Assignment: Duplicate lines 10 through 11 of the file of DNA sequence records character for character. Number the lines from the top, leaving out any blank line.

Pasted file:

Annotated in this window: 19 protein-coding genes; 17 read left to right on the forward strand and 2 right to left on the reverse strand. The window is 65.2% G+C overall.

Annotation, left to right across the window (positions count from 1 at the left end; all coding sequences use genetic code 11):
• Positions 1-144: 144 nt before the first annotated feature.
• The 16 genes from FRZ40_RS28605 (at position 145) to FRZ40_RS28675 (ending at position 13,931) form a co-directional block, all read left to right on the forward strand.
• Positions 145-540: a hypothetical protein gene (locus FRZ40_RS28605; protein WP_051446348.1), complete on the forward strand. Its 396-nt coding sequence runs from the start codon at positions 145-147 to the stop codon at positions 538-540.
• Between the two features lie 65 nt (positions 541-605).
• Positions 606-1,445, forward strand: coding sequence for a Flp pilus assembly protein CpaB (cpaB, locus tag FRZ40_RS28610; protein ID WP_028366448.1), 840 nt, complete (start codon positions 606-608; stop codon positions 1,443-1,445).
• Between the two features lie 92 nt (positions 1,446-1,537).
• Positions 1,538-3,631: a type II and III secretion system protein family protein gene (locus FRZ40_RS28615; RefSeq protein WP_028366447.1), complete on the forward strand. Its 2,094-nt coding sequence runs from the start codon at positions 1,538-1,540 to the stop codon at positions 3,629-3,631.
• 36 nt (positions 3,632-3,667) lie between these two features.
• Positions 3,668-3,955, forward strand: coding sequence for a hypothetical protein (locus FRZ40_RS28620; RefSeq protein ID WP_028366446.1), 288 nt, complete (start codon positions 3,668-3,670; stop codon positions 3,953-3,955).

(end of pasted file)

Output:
• 36 nt (positions 3,632-3,667) lie between these two features.
• Positions 3,668-3,955, forward strand: coding sequence for a hypothetical protein (locus FRZ40_RS28620; RefSeq protein ID WP_028366446.1), 288 nt, complete (start codon positions 3,668-3,670; stop codon positions 3,953-3,955).